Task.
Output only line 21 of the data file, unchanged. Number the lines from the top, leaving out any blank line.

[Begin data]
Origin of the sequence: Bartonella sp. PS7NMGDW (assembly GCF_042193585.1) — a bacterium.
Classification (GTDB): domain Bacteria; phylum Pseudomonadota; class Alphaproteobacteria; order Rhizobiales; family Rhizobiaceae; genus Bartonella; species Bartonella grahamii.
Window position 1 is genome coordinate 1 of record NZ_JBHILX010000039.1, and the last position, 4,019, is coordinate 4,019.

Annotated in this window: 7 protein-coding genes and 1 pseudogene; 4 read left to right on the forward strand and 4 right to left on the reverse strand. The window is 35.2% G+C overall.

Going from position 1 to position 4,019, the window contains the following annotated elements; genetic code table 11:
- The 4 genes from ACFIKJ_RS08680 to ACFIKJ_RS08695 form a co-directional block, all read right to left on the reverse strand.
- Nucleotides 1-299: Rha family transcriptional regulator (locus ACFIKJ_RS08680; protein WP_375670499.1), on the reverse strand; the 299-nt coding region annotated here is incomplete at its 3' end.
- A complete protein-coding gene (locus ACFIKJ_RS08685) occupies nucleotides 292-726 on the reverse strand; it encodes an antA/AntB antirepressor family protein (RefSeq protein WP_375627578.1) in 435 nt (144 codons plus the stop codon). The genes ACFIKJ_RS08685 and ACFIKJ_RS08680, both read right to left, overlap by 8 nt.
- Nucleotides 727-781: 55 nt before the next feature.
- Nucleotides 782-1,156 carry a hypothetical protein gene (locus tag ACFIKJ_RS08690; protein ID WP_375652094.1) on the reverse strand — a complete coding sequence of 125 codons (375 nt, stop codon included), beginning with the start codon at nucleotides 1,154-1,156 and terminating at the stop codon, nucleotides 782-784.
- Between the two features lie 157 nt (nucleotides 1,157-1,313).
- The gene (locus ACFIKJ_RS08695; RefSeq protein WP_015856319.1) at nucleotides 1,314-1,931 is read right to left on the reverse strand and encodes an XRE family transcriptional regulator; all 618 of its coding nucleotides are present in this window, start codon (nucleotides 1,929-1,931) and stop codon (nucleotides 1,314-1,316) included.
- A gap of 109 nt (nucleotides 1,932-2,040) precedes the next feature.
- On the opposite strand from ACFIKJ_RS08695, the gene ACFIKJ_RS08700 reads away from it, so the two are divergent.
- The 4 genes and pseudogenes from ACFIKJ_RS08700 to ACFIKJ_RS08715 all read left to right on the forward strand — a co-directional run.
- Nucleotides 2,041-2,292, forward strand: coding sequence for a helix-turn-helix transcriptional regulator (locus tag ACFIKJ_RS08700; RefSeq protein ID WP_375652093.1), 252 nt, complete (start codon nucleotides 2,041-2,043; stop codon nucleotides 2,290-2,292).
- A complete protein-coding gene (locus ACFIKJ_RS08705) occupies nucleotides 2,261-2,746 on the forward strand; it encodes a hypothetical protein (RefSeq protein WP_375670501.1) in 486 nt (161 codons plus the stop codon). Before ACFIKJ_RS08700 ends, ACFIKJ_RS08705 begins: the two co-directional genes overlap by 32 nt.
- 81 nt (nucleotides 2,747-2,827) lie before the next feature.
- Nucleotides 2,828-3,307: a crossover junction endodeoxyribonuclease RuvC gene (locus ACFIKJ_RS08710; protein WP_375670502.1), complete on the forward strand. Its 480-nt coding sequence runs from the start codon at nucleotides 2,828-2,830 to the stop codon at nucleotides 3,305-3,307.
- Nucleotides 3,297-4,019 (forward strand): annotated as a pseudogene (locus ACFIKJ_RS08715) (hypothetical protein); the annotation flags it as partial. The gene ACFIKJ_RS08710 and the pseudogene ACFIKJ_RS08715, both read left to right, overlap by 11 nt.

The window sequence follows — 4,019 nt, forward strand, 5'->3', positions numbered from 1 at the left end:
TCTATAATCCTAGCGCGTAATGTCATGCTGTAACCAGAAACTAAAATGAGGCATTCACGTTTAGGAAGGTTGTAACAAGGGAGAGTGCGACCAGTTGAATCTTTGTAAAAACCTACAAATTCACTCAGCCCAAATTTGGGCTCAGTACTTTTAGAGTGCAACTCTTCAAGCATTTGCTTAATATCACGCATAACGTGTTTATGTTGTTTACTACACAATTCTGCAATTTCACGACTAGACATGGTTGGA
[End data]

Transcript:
The window sequence follows — 4,019 nt, forward strand, 5'->3', positions numbered from 1 at the left end: